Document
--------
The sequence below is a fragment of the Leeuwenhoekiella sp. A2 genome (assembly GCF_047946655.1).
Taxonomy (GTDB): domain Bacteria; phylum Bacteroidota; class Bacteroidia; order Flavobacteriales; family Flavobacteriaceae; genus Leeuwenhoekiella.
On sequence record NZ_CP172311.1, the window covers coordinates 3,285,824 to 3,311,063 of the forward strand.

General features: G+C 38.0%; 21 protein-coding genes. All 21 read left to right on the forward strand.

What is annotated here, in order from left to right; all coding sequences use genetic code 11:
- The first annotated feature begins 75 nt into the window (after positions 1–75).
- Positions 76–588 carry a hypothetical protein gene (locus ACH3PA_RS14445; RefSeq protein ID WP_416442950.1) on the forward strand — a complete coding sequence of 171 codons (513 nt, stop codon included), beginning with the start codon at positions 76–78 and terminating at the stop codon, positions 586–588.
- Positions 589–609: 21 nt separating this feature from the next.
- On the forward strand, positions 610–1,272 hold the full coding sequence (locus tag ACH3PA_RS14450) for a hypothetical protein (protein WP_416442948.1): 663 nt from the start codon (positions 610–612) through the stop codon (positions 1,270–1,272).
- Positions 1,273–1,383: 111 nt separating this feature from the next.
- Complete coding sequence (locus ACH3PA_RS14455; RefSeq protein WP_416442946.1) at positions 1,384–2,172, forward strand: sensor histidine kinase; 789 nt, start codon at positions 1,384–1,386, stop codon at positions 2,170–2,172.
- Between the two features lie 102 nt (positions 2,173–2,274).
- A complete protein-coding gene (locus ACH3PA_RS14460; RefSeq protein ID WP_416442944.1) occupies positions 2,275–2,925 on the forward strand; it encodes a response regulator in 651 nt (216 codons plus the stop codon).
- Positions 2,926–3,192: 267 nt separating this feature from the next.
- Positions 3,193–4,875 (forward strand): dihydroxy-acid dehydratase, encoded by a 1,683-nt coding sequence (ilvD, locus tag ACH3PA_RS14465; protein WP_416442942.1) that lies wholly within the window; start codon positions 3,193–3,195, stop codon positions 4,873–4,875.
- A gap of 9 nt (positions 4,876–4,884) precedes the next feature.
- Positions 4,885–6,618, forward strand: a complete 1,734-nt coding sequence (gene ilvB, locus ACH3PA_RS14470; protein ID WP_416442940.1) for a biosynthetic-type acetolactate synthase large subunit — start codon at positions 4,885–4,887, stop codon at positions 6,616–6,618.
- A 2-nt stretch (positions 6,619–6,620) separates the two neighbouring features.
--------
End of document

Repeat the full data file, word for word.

The sequence below is a fragment of the Leeuwenhoekiella sp. A2 genome (assembly GCF_047946655.1).
Taxonomy (GTDB): domain Bacteria; phylum Bacteroidota; class Bacteroidia; order Flavobacteriales; family Flavobacteriaceae; genus Leeuwenhoekiella.
On sequence record NZ_CP172311.1, the window covers coordinates 3,285,824 to 3,311,063 of the forward strand.

General features: G+C 38.0%; 21 protein-coding genes. All 21 read left to right on the forward strand.

What is annotated here, in order from left to right; all coding sequences use genetic code 11:
- The first annotated feature begins 75 nt into the window (after positions 1–75).
- Positions 76–588 carry a hypothetical protein gene (locus ACH3PA_RS14445; RefSeq protein ID WP_416442950.1) on the forward strand — a complete coding sequence of 171 codons (513 nt, stop codon included), beginning with the start codon at positions 76–78 and terminating at the stop codon, positions 586–588.
- Positions 589–609: 21 nt separating this feature from the next.
- On the forward strand, positions 610–1,272 hold the full coding sequence (locus tag ACH3PA_RS14450) for a hypothetical protein (protein WP_416442948.1): 663 nt from the start codon (positions 610–612) through the stop codon (positions 1,270–1,272).
- Positions 1,273–1,383: 111 nt separating this feature from the next.
- Complete coding sequence (locus ACH3PA_RS14455; RefSeq protein WP_416442946.1) at positions 1,384–2,172, forward strand: sensor histidine kinase; 789 nt, start codon at positions 1,384–1,386, stop codon at positions 2,170–2,172.
- Between the two features lie 102 nt (positions 2,173–2,274).
- A complete protein-coding gene (locus ACH3PA_RS14460; RefSeq protein ID WP_416442944.1) occupies positions 2,275–2,925 on the forward strand; it encodes a response regulator in 651 nt (216 codons plus the stop codon).
- Positions 2,926–3,192: 267 nt separating this feature from the next.
- Positions 3,193–4,875 (forward strand): dihydroxy-acid dehydratase, encoded by a 1,683-nt coding sequence (ilvD, locus tag ACH3PA_RS14465; protein WP_416442942.1) that lies wholly within the window; start codon positions 3,193–3,195, stop codon positions 4,873–4,875.
- A gap of 9 nt (positions 4,876–4,884) precedes the next feature.
- Positions 4,885–6,618, forward strand: a complete 1,734-nt coding sequence (gene ilvB, locus ACH3PA_RS14470; protein ID WP_416442940.1) for a biosynthetic-type acetolactate synthase large subunit — start codon at positions 4,885–4,887, stop codon at positions 6,616–6,618.
- A 2-nt stretch (positions 6,619–6,620) separates the two neighbouring features.